At some point, perhaps I’ll dig up my expose on videogames as art. As of right now, though...the world of videogamers doesn’t deserve it.

Signing Off




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Reply toosmartforbond2
9:16 AM on April 28, 2010 
I guess I, too, barely qualify as a "gamer" these days. I was there when the NES came out. I was there when it wasn't cool or trendy to be a gamer. I was there when it made me a minority. And somehow, I managed to live long enough to see the world be overtaken by gaming to the point where now, grandmothers, infants, diabetics, and who knows what else are incentivized and encouraged to play games. The so-called "hardcore" gamer is now someone who masters every level of CoD or Halo 3 and can uber pwn u in multiplayer arenas.

Gone are the days of "points" and Donkey-Kong legends. The arcade gamer cred has died and now the masses play these things competitively almost as if it were a legitimate sporting event. Sometimes in the very form of a SIMULATED sporting event.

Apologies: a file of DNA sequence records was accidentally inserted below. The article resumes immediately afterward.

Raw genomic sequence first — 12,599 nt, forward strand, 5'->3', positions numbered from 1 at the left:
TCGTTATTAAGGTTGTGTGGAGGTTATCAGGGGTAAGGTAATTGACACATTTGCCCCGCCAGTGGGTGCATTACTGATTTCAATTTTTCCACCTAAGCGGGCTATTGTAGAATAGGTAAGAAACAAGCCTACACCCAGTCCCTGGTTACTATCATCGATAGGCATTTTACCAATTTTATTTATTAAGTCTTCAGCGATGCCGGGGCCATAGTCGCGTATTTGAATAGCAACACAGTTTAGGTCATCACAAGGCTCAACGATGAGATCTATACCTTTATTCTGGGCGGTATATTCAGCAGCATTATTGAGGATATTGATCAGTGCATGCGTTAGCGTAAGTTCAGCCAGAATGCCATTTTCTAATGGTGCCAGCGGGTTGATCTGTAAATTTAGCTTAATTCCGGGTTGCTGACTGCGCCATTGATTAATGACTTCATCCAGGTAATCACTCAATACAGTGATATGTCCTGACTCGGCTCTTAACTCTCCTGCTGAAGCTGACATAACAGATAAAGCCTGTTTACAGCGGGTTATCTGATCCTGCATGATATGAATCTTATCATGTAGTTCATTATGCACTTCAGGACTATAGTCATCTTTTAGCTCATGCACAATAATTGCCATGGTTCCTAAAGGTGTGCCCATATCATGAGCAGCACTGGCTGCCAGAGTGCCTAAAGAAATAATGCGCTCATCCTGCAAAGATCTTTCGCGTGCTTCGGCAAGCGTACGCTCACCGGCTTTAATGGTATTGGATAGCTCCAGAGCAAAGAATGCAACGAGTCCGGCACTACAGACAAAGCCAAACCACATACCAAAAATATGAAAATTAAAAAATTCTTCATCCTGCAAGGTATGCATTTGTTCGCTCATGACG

So ... being taken seriously? Art? I don't know who is even having these arguments. Billion dollar industries are serious. Any creative act is defined as art, at least insofar as I understand it. And any group of people sufficiently large enough will fit to the bell curve, and can even skew towards the wrong end. So I'm not surprised, nor am I moved, by any of this. We (old timers, I guess? 25-40 counts as that, now, provided we gamed as children) all started at the genius-end of the bell curve and stayed there as the bubble grew behind us. It is an impossible task to expect the majority of people to be mature. This is why democracy is a failure.